Both ambient air pollution and household air pollution (HAP) contribute to respiratory tract infections that resulted in 5,43,000 deaths in children under five years in 2016’.
Severe pollution in Delhi NCR has not only affected adults, but also children and the elderly. On Tuesday morning, the Central Pollution Control Board (CPCB) recorded pollution levels in Delhi at 397 which is in the “very poor” category. Data from the Anand Vihar observatory at 8 am showed the PM 2.5 level at 474 while PM 10 was at 428. The quality, however, slightly improved since Monday due to the picking of wind speeds.
According to the World Health Organization, air pollution has ‘a vast and terrible impact on child health and survival’. ‘Globally, 93 per cent of all children live in environments with air pollution levels above the WHO guidelines. More than one in every four deaths of children under five years is directly or indirectly related to environmental risks. Both ambient air pollution and household air pollution (HAP) contribute to respiratory tract infections that resulted in 5,43,000 deaths in children under five years in 2016’.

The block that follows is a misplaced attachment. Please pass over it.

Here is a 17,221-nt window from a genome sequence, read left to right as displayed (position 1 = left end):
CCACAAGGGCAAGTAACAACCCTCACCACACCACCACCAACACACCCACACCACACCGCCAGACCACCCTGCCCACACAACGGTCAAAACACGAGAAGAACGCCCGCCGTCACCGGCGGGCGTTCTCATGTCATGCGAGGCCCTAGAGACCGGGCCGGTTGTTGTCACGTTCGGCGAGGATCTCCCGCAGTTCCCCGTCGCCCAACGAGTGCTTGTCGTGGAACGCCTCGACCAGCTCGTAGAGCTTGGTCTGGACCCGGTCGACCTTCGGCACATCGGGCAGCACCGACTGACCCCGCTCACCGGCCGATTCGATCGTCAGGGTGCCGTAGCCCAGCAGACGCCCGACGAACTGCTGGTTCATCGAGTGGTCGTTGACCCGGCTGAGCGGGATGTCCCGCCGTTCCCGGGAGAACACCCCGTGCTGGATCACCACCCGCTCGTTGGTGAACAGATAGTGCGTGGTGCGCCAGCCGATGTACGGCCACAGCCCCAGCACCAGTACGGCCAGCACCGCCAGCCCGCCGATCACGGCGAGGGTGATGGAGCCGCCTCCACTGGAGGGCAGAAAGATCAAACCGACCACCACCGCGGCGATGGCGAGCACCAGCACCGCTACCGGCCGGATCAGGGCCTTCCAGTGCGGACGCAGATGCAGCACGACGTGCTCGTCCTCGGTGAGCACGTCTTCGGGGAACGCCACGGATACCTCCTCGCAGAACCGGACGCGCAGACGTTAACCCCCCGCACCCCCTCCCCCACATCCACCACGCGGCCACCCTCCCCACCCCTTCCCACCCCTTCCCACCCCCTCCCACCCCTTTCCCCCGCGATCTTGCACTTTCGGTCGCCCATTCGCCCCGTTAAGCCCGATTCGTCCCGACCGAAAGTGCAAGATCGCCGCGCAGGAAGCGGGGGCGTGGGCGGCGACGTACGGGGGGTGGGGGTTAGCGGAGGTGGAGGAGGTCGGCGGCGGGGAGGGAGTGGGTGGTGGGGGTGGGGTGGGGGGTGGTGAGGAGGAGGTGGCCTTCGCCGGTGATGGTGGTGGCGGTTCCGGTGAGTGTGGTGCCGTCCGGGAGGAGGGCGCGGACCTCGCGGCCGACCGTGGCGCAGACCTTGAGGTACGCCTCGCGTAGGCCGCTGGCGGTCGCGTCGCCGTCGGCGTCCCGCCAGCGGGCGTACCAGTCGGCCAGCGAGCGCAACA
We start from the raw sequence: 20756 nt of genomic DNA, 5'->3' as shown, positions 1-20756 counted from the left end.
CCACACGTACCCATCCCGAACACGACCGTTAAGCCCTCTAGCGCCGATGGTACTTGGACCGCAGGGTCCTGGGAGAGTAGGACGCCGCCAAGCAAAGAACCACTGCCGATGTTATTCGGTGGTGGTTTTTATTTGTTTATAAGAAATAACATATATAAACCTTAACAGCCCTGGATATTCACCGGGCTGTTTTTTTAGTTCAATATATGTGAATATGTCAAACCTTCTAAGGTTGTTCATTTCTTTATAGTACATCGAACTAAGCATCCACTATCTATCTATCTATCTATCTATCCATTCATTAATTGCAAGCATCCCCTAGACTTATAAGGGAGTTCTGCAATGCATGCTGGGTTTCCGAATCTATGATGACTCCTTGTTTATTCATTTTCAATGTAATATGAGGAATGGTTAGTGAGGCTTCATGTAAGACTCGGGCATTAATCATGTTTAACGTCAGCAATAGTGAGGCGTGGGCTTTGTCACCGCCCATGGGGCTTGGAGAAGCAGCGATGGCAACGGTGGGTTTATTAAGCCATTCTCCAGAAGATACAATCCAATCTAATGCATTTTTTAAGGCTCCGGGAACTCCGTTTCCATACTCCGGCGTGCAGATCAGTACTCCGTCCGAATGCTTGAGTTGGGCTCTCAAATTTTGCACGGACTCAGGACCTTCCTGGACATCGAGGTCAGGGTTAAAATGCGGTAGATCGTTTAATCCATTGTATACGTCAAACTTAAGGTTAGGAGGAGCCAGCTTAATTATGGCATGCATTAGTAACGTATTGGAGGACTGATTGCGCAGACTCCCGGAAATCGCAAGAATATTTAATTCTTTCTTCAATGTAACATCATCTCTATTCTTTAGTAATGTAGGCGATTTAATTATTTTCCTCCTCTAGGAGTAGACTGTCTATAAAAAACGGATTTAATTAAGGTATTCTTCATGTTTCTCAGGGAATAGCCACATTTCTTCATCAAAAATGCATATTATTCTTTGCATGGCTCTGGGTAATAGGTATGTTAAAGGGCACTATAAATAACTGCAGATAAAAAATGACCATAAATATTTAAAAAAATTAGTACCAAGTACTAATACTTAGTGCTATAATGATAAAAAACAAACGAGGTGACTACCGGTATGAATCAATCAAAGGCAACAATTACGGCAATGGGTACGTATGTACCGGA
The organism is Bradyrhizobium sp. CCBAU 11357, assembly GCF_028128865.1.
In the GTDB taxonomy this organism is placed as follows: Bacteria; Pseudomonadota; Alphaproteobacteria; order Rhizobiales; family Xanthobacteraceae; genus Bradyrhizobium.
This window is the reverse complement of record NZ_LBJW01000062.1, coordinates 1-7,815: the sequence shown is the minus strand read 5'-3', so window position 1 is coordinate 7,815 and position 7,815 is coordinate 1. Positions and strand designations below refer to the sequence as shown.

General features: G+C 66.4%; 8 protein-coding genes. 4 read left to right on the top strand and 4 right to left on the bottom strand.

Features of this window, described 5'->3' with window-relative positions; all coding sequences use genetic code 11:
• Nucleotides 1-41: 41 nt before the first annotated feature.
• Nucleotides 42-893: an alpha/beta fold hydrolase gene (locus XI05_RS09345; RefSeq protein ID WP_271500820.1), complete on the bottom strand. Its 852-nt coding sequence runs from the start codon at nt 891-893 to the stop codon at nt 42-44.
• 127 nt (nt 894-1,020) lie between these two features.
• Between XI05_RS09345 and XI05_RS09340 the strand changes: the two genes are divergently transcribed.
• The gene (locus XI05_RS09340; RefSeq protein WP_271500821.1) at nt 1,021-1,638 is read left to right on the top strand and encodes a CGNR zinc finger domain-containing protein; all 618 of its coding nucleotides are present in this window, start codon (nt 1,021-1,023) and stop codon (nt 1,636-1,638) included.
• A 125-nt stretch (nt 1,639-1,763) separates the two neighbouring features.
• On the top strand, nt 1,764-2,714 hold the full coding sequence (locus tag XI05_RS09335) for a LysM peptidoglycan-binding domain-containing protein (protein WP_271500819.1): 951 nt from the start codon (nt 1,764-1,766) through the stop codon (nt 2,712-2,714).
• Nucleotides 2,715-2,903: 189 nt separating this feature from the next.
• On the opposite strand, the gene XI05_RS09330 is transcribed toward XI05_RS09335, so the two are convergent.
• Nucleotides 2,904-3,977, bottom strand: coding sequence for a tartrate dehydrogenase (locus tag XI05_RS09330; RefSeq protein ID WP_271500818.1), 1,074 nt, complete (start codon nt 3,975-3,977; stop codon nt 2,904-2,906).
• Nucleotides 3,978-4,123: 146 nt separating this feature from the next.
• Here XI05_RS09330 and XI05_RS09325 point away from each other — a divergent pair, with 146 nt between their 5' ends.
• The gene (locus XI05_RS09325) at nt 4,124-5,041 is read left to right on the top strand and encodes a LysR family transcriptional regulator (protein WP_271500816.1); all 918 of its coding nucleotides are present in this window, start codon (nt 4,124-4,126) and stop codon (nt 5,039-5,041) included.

Best way to protect your child
Remain indoors as much as possible.
Make sure your children wash their hands frequently to avoid infection.
Avoid exercising outdoors.
When indoors, parents can practice regular deep breathing exercises.
If asthmatic, continue taking preventive and controller inhalers.
Get vaccinated for flu.
Consult a doctor if you are suffering from any respiratory distress symptoms